Finally I believe that the degree of freedom of a particle are defined in a inertial reference frame. In that sense the physical degree of freedom will never change, but in a non inertial reference frame the interpretation will change and the constraints also because the physics will change.

If you do not agree with me it is ok. Probably I will find that I am delusional.
pervect
#12
Dec23-12, 02:15 PM
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Quote Quote by chwie View Post
Thanks

I think I can play with light cones coordinates, but I found that it lacks some properties that I would like of the rest frame of a particle traveling at the speed of light. Particularly only the the particle at rest in the original reference frame will "travel" at the speed of light in the light cone coordinates. I believe that 'from the photon point of view' all the inertial observers should travel at the speed of light.
I'm not sue what you mean by this. Anyone with u= constant will be travelling at the speed of light, not just u=0 in the metric I gave.

And it's still not right to talk about "inertial observers travelling at light speed" no matter what coordinates you use...
chwie
#13
Dec23-12, 03:07 PM
P: 59
Prevect

I used the definition of light cone coordinates (null coordinates) and I found that the speed in this coordinates is

(1-β)/(1+β) such that β is the speed in the inertial reference frame

In the case that β=0 we have a speed of unity. In the case of the photon traveling to the right β=1 we have that the speed is zero and in the case of 0<β<1 the speed will be any value between zero and unity.

Maybe I am doing it wrong.


We can talk about an inertial observer moving at the speed of light relative to a non inertial reference frame. The reason is that there is no reason why we cannot do this. It is just a coordinate transformation. For example a non inertial reference frame which is rotating with a frequency ω relative to a inertial reference frame. In this non inertial reference frame we will have that the inertial observers can have any speed. The speed will be determine by the product ωR.

Obviously we can choose ωR≥c and it will not represent any problem because this reference frame is non inertial.
pervect
#14
Dec23-12, 04:11 PM
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Quote Quote by chwie View Post
Prevect

I used the definition of light cone coordinates (null coordinates) and I found that the speed in this coordinates is

(1-β)/(1+β) such that β is the speed in the inertial reference frame

In the case that β=0 we have a speed of unity. In the case of the photon traveling to the right β=1 we have that the speed is zero and in the case of 0<β<1 the speed will be any value between zero and unity.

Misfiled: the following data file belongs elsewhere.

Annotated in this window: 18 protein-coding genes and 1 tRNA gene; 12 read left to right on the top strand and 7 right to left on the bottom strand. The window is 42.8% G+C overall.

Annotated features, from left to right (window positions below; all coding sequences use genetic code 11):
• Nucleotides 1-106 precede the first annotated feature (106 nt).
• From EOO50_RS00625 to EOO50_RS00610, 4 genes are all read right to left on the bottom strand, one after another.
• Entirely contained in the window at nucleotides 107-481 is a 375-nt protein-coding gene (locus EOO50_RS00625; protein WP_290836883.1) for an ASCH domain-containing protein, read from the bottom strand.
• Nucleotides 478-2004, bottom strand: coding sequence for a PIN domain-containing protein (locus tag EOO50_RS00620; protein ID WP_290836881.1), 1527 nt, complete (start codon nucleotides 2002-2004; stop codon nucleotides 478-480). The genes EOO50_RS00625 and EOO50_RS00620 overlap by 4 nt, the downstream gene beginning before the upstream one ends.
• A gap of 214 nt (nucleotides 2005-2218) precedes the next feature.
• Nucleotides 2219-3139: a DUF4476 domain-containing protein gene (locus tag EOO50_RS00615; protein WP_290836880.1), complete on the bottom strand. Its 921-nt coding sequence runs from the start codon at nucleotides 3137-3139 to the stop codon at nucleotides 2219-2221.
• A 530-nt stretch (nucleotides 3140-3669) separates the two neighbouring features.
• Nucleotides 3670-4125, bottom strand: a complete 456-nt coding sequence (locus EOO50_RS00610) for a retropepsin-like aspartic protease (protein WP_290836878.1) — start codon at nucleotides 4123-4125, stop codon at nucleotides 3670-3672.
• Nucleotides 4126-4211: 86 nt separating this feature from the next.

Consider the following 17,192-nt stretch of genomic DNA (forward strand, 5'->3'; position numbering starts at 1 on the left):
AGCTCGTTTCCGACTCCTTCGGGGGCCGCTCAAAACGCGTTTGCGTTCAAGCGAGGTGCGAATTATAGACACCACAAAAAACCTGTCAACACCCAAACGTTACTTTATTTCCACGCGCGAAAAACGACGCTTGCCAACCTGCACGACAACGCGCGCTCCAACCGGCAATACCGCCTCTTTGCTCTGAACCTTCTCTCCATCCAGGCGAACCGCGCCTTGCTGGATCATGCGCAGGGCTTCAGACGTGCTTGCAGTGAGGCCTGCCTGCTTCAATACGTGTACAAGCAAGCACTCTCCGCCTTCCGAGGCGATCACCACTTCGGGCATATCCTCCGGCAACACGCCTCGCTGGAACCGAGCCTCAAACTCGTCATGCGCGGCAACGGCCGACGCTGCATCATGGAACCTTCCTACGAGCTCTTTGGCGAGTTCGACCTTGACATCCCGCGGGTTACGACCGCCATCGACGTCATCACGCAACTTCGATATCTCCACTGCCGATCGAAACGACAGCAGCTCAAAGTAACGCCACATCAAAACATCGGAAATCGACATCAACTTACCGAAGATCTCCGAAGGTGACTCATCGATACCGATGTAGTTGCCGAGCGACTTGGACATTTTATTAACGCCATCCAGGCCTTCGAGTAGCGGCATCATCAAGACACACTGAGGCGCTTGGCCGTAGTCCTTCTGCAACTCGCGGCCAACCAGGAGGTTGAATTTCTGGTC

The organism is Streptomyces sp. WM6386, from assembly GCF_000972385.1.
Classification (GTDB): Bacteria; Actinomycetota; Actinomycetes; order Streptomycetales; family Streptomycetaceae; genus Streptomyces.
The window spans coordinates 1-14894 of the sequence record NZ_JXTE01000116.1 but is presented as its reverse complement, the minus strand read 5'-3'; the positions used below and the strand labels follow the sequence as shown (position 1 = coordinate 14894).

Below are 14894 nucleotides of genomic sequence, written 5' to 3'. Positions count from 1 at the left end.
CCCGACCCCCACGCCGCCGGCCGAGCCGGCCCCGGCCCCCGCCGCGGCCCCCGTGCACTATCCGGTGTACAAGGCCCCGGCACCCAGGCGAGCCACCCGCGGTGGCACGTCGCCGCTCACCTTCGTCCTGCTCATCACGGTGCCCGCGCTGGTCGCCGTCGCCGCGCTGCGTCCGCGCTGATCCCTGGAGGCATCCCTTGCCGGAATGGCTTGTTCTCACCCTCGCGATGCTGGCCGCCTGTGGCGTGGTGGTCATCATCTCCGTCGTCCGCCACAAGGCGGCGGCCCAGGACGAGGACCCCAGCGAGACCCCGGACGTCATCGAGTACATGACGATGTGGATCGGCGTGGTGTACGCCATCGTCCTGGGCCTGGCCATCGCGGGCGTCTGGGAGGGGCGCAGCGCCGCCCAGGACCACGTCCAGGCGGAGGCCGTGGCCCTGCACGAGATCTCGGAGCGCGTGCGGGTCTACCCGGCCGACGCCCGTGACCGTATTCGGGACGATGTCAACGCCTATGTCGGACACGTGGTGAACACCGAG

Maybe I am doing it wrong.
If we take x= βt, and u=x+t and v=x-t, then we have
(u+v) = β(u-v) or (1- β)u = -(1+ β) v

I would guess this is similar (except for sign) as to w hat you are doing because the result looks similar. However, I wouldn't call either du/dv or dv/du a "speed". For one thing, neither u nor v represents distance, or time. "Speed" is a rather ambiguous term in any event. It also has physical implications that don't apply here. So I'd just give the derivative (whichever one you aure using) a symbol, and not call it a "speed".

IT remains true that u=constant represents light moving in one direction, and v=constant represents light moving in the opposite direction in these coordinates. The value of the constant doesn't matter.
chwie
#15
Dec23-12, 04:52 PM
P: 59
pervect

The different of sing is because I used v=t-x.

Thank You for the comments.
andrien
#16
Dec24-12, 02:59 AM
P: 1,020
ε(p)∙p=0,regarding this relation you are saying that this does not hold.The problem is coulomb gauge which is non-covariant so it might have confused you.You can take lorentz gauge then which in momentum space reads
kμAμ=0,now this relation is covariant.you can write this in expanded form as k0A0-[itex] k.A [/itex]=0,now as you can see in the first three pages of reference that A0 is not any degree of freedom.It can be expressed in terms of [itex]∇.\frac{∂A} {∂t}[/itex].It is not dynamical so it can be discarded.it is possible to ellimiate it in other frame also.after it you are left with again
[itex] k.A [/itex]=0 so it again implies the transversality condition.However it is tough to see two degree of freedom in lorentz gauge.There are other methods also like bleuler gupta method which introduces indefinite metric(negative probalities) to resolve it.But the point is that even coulomb gauge is non covariant,it's results are covariant in nature.By the way,don't confuse between virtual photons and real photons.Virtual photons can have all 4 polarization states.I hope it will clear some confusions.
chwie
#17
Dec24-12, 08:36 AM
P: 59
Adrien

I perfectly agree with everything that you say. I belief that we are thinking in two different problems.